Families Rate Hospice as Excellent with Highest Ratings Linked to Longer Lengths of Stay

05/25/2017

Family spending time with hospice patient smiling

Family members of patients with advanced cancer who died while under hospice care were more likely to report that their loved ones received appropriate symptom relief, had their wishes honored and died in their preferred location than were relatives of nonhospice patients. Further, the earlier patients were referred to hospice, the higher the families’ approval ratings, according to a report published in the Journal of Clinical Oncology.

“Overall, longer hospice stays were associated with family perceptions that patients received ‘just the right amount’ of pain medication, greater patient-goal attainment and higher rates of family-reported excellent quality of end-of-life (EOL) care, compared with short stays,” write the authors. “Together, our findings suggest that encouraging hospice enrollment, particularly enrollment weeks before death, may improve EOL experiences of patients with cancer.”

Investigators analyzed interview responses of bereaved family members (n = 1,970) of 985 matched pairs of patients with advanced lung or colorectal cancers who had died either with or without hospice care. Patient data were derived from the Cancer Care Outcomes Research and Surveillance (CanCORS I and II) studies, in which nationally representative participants from five U.S. geographic regions were enrolled from 2003 through 2005 and followed through 2011.

The median length of hospice stay was 21 days (interquartile range, seven to 56 days) among all 1,257 of those enrolled, out of a total of 2,307 decedents in the study whose relatives completed post-death interviews. More than one-third (36%) of patients were under 65 years of age, with a wide range of insurance types.

Key Findings

  • Hospice patients were more often perceived as receiving “just the right amount” of pain medicine than were nonhospice patients (80% vs 73%).
  • A higher percentage of patients in hospice than of those without hospice were given “just the right amount” of help with dyspnea (78% vs 70%).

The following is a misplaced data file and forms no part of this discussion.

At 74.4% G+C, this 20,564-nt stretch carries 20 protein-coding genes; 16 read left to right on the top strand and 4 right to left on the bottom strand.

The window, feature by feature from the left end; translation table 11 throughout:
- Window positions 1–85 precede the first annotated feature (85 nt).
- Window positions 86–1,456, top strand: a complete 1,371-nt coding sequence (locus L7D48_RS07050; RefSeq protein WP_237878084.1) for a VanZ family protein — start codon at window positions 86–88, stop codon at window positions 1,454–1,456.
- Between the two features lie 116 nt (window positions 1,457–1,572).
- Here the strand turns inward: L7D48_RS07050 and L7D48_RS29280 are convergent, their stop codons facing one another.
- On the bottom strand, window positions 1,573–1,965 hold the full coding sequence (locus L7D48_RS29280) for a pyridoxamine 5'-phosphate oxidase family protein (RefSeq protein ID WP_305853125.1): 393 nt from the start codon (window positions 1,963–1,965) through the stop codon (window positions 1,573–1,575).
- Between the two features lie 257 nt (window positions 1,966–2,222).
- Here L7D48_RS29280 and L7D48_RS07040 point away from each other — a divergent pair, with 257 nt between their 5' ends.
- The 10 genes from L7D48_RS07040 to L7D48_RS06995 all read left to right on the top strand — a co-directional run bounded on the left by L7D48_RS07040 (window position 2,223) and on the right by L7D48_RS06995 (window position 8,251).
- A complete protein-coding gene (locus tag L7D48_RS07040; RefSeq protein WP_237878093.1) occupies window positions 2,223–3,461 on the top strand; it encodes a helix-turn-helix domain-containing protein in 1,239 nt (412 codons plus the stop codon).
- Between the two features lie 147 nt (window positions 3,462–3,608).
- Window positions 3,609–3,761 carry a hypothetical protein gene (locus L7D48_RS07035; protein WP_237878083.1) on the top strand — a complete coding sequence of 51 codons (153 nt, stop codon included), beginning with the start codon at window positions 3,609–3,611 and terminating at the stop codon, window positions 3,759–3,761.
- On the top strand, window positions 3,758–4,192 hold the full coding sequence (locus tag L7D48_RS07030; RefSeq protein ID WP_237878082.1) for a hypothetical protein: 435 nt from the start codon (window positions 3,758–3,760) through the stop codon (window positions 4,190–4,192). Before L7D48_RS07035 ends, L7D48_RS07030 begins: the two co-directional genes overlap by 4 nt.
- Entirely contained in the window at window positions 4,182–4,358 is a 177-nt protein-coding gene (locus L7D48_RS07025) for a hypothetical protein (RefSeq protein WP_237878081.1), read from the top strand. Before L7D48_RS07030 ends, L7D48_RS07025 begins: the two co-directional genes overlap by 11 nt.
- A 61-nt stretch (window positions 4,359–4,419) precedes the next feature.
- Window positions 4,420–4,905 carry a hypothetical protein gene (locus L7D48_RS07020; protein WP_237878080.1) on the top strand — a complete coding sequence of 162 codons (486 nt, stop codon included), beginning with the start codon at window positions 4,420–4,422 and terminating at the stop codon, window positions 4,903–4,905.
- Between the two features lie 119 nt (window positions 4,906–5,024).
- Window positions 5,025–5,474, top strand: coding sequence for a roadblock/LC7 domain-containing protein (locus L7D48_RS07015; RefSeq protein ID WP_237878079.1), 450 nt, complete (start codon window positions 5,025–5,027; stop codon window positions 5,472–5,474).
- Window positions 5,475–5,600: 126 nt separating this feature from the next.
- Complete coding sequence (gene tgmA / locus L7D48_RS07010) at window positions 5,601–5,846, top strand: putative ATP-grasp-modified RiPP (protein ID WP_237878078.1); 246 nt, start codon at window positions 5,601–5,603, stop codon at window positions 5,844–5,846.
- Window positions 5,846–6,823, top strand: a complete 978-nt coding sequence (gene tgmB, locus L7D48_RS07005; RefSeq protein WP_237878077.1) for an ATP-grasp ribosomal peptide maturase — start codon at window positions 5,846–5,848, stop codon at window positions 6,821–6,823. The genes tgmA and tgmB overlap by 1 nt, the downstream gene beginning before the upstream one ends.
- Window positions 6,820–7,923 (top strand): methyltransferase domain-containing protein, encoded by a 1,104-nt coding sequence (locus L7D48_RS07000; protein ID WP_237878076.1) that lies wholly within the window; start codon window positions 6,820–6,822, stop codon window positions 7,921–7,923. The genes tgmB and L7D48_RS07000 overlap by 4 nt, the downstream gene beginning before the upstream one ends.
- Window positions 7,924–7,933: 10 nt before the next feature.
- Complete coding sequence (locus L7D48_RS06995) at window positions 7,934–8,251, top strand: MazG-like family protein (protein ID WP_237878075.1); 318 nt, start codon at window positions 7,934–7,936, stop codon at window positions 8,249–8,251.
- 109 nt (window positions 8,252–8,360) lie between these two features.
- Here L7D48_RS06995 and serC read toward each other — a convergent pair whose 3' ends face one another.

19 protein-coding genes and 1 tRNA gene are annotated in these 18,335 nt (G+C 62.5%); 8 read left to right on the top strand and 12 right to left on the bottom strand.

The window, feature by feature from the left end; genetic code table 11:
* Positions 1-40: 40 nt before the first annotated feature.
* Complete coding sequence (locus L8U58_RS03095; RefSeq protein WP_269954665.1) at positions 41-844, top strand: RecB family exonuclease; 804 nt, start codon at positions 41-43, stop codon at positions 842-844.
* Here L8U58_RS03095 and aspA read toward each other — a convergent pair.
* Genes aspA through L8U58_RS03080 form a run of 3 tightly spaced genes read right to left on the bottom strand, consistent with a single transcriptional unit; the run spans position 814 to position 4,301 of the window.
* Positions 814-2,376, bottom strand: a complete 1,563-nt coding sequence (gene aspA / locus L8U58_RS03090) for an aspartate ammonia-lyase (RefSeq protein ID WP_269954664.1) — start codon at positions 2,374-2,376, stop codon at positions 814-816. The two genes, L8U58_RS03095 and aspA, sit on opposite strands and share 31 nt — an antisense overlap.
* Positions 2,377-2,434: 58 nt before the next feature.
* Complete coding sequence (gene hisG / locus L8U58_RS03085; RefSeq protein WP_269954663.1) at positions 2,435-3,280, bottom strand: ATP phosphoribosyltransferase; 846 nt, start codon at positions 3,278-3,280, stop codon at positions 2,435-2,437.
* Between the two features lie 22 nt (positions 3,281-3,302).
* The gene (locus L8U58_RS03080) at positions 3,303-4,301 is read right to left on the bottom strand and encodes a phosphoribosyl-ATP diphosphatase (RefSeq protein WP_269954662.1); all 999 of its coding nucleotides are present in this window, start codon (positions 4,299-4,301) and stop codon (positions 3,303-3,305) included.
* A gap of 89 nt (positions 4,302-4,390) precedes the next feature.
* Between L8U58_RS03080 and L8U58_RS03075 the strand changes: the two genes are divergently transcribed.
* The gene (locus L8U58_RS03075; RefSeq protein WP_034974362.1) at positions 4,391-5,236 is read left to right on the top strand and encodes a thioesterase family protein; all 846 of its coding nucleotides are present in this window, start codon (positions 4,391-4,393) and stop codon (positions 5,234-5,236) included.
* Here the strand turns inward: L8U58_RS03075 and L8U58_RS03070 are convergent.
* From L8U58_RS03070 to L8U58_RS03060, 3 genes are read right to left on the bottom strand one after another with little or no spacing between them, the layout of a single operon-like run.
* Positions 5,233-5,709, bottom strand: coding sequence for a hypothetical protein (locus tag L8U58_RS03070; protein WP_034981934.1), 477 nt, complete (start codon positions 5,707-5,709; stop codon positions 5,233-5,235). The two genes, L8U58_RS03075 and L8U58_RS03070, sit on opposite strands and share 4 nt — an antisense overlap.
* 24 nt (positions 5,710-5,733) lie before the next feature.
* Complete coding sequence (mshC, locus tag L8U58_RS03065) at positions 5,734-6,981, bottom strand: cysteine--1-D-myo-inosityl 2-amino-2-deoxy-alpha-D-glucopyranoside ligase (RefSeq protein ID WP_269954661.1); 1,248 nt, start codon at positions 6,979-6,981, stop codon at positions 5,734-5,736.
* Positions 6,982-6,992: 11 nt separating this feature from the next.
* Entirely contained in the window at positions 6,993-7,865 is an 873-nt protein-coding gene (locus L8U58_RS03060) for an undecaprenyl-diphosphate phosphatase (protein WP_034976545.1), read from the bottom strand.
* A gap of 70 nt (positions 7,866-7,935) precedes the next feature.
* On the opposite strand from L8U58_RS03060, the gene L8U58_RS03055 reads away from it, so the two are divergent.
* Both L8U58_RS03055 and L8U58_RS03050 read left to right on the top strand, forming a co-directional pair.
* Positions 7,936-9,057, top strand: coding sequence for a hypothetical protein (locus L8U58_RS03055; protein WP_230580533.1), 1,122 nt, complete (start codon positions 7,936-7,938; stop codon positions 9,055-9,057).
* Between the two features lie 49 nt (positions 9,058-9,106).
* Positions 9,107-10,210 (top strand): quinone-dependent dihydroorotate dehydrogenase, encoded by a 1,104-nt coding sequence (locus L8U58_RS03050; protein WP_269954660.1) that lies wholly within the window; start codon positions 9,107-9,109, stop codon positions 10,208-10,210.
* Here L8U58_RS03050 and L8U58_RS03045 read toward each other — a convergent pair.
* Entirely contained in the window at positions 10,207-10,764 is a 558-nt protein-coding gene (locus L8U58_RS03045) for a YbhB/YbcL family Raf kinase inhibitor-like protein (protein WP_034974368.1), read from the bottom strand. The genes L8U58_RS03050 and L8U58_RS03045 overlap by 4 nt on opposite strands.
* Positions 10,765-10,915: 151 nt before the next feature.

• Patients enrolled in hospice were more likely to have their EOL wishes followed “a great deal” than were those not in hospice (80% vs 74%).
  • Hospice enrollees were more likely to die in their preferred place than were nonhospice patients (68% vs 39%).
  • More hospice patients’ than nonhospice patients’ overall EOL care was rated as “excellent” by their families (57% vs 42%).

Lower Likelihood of Inappropriate Amount of Care with Hospice

  • Families of hospice patients were less likely than nonhospice families to report that “too little” pain medicine was given (8% vs 11%).
  • Families were less likely to report that hospice patients received “less help than wanted” with dyspnea than were nonhospice families (12% vs 18%).
  • Families of patients in hospice were not more likely than families of nonhospice patients to report the receipt of “too much” pain medicine (10% vs 11%).

Hospice patients’ symptoms were better controlled overall, point out the authors, despite the observation that hospice patients had a higher symptom burden than those who did not die under hospice care. “Of note, the families of patients enrolled in hospice were not more likely to report that patients received ‘too much’ pain medicine, rather they were more likely to report that patients received ‘just the right amount,’” they write.

Importance of Hospice Length of Stay

  • Families of patients enrolled for > 30 days more frequently reported that their loved ones received “just the right amount” of pain medicine compared with those enrolled ≤ 3 days (85% vs 76%) and were more likely to rate the overall quality of care as “excellent” (65% vs 50%).
  • Family members of patients in hospice for > 30 days were more likely to report that the patients’ EOL wishes were followed “a great deal” compared with patients enrolled ≤ 3 days (87% vs 79%).
  • The earlier the hospice enrollment, the greater the likelihood that patients would die in their preferred place (> 30 days in hospice, 75%; eight to 30 days in hospice, 67%; four to seven days in hospice, 61%; ≤ 3 days in hospice, 48%).

Because so many U.S. patients with advanced cancer are enrolled within three days of death, the finding of the beneficial effect of the duration of hospice enrollment takes on great importance, note the authors. “Families of patients who received more than 30 days of hospice care reported the highest quality EOL outcomes,” they write.

“Although early hospice enrollment may not be possible for all patients, our data suggest that more attention should be focused on efforts to enroll patients with cancer into hospice earlier, because the median length of stay for patients enrolled in hospice care in the United States is only 17.4 days.”

Source: “Family Perspectives on Hospice Care Experiences of Patients with Cancer,” Journal of Clinical Oncology; February 1, 2017; 35(4):432-439. Kumar P, Wright AA, Hatfield LA, Temel JS, Keating NL; University of Pennsylvania, Philadelphia; Harvard Medical, Boston; and Brigham and Women’s Hospital, Boston.

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